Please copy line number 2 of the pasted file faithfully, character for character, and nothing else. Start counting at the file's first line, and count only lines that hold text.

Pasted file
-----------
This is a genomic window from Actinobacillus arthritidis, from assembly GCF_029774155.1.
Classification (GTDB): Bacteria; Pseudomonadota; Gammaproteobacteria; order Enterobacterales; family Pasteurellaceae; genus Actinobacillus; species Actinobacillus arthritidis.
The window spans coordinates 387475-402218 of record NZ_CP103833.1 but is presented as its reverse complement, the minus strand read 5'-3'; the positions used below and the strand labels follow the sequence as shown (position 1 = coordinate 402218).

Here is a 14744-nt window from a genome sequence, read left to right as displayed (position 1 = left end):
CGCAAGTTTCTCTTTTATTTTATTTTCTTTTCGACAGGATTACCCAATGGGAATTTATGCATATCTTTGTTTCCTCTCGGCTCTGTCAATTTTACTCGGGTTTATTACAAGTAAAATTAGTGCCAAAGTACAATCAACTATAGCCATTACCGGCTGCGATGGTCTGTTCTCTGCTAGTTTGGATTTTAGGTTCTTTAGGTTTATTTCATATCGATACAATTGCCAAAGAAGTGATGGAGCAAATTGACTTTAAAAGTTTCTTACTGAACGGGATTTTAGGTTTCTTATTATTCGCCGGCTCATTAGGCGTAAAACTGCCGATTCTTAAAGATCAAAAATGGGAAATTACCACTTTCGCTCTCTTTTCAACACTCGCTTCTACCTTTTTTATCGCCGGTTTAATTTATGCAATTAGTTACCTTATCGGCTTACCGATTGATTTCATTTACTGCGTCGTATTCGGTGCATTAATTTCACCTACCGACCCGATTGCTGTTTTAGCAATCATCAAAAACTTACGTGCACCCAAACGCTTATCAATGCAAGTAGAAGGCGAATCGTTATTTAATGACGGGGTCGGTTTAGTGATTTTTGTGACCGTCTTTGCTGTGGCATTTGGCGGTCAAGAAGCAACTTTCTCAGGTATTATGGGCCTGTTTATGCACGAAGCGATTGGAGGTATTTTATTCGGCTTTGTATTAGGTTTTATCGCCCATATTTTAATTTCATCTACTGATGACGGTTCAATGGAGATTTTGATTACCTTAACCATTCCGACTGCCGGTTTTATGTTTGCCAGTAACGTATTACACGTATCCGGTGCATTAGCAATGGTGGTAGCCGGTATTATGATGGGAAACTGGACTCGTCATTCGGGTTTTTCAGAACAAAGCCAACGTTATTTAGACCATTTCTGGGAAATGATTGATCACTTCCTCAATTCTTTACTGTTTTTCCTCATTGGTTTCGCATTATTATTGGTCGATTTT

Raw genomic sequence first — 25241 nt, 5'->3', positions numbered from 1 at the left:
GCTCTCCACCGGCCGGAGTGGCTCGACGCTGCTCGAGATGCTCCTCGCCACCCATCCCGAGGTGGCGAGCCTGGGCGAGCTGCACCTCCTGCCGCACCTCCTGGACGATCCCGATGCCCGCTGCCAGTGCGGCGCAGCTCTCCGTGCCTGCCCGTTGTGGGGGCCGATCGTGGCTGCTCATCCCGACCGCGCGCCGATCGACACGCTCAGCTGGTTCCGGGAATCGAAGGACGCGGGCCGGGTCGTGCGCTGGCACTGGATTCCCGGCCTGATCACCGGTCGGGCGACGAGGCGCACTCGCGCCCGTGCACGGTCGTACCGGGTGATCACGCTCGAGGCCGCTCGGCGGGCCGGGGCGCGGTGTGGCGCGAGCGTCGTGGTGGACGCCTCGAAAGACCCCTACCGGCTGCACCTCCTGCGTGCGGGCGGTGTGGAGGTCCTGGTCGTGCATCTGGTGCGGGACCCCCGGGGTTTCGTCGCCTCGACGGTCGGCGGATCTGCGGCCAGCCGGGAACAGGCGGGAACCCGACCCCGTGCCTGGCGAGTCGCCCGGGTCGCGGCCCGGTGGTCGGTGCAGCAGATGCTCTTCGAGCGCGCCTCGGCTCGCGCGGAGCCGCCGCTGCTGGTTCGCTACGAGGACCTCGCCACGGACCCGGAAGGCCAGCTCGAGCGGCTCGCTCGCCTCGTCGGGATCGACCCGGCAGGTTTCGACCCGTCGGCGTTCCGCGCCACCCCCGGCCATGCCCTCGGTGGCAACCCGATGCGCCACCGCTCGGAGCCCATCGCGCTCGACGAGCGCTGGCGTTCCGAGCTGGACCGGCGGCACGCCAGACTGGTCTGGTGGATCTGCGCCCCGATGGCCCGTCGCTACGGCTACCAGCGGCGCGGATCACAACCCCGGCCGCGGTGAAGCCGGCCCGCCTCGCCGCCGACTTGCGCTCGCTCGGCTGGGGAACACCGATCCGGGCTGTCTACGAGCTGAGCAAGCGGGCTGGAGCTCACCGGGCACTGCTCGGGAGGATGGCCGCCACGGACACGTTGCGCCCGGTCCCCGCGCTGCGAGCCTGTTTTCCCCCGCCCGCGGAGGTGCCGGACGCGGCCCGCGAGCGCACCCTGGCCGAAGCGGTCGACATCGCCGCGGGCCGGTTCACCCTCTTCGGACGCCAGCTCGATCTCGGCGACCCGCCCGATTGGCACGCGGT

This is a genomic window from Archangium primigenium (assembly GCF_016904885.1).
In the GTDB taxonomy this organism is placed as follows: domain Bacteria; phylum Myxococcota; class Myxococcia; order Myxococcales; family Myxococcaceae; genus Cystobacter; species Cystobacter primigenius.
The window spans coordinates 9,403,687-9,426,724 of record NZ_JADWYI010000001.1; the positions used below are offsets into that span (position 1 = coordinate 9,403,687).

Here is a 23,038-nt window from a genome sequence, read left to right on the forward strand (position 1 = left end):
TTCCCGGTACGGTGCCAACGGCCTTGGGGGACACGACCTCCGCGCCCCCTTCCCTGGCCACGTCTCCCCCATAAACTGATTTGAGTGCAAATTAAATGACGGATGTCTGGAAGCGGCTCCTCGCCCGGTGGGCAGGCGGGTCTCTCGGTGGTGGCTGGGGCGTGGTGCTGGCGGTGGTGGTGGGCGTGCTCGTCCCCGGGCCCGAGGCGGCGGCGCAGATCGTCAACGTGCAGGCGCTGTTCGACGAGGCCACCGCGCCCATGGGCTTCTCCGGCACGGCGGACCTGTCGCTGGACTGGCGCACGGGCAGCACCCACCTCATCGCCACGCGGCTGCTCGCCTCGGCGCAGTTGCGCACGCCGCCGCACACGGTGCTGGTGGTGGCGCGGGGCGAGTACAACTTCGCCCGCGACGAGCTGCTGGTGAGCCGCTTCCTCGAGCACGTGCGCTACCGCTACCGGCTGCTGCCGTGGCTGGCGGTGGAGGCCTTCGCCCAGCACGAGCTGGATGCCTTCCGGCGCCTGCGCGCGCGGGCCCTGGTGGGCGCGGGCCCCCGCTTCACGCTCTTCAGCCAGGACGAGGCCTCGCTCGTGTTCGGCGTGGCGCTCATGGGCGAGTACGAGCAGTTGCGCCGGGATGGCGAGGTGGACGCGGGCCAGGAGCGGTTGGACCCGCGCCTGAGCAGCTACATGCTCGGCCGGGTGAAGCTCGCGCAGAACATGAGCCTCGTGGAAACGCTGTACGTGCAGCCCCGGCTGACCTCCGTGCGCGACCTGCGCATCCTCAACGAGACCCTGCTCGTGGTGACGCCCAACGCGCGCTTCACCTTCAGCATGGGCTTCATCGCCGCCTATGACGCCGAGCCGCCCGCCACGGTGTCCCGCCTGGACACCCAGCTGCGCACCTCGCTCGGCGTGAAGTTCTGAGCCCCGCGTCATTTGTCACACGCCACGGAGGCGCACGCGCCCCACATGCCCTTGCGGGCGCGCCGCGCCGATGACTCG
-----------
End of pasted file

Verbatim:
Classification (GTDB): Bacteria; Pseudomonadota; Gammaproteobacteria; order Enterobacterales; family Pasteurellaceae; genus Actinobacillus; species Actinobacillus arthritidis.